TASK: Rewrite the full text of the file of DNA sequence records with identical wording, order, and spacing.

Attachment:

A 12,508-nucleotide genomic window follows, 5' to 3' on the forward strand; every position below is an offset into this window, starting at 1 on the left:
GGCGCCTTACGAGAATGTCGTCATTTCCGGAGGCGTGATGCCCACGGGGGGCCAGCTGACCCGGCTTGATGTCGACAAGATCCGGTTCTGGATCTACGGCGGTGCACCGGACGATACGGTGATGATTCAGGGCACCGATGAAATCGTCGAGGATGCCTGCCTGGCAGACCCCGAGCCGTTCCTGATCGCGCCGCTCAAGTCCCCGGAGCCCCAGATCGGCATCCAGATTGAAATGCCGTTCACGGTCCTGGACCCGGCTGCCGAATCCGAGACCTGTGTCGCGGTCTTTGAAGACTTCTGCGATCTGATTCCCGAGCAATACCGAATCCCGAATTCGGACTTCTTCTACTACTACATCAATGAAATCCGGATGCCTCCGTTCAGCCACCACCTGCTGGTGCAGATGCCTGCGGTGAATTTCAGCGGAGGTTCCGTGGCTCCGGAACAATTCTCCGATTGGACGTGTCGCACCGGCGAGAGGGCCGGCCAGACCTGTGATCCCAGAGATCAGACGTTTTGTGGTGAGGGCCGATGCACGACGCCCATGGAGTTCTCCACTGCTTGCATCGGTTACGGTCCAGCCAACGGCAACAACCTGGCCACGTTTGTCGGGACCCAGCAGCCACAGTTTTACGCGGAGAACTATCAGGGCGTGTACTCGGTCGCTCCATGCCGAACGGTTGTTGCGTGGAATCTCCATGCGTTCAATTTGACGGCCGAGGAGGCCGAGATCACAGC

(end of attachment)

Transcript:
A 12,508-nucleotide genomic window follows, 5' to 3' on the forward strand; every position below is an offset into this window, starting at 1 on the left:
GGCGCCTTACGAGAATGTCGTCATTTCCGGAGGCGTGATGCCCACGGGGGGCCAGCTGACCCGGCTTGATGTCGACAAGATCCGGTTCTGGATCTACGGCGGTGCACCGGACGATACGGTGATGATTCAGGGCACCGATGAAATCGTCGAGGATGCCTGCCTGGCAGACCCCGAGCCGTTCCTGATCGCGCCGCTCAAGTCCCCGGAGCCCCAGATCGGCATCCAGATTGAAATGCCGTTCACGGTCCTGGACCCGGCTGCCGAATCCGAGACCTGTGTCGCGGTCTTTGAAGACTTCTGCGATCTGATTCCCGAGCAATACCGAATCCCGAATTCGGACTTCTTCTACTACTACATCAATGAAATCCGGATGCCTCCGTTCAGCCACCACCTGCTGGTGCAGATGCCTGCGGTGAATTTCAGCGGAGGTTCCGTGGCTCCGGAACAATTCTCCGATTGGACGTGTCGCACCGGCGAGAGGGCCGGCCAGACCTGTGATCCCAGAGATCAGACGTTTTGTGGTGAGGGCCGATGCACGACGCCCATGGAGTTCTCCACTGCTTGCATCGGTTACGGTCCAGCCAACGGCAACAACCTGGCCACGTTTGTCGGGACCCAGCAGCCACAGTTTTACGCGGAGAACTATCAGGGCGTGTACTCGGTCGCTCCATGCCGAACGGTTGTTGCGTGGAATCTCCATGCGTTCAATTTGACGGCCGAGGAGGCCGAGATCACAGC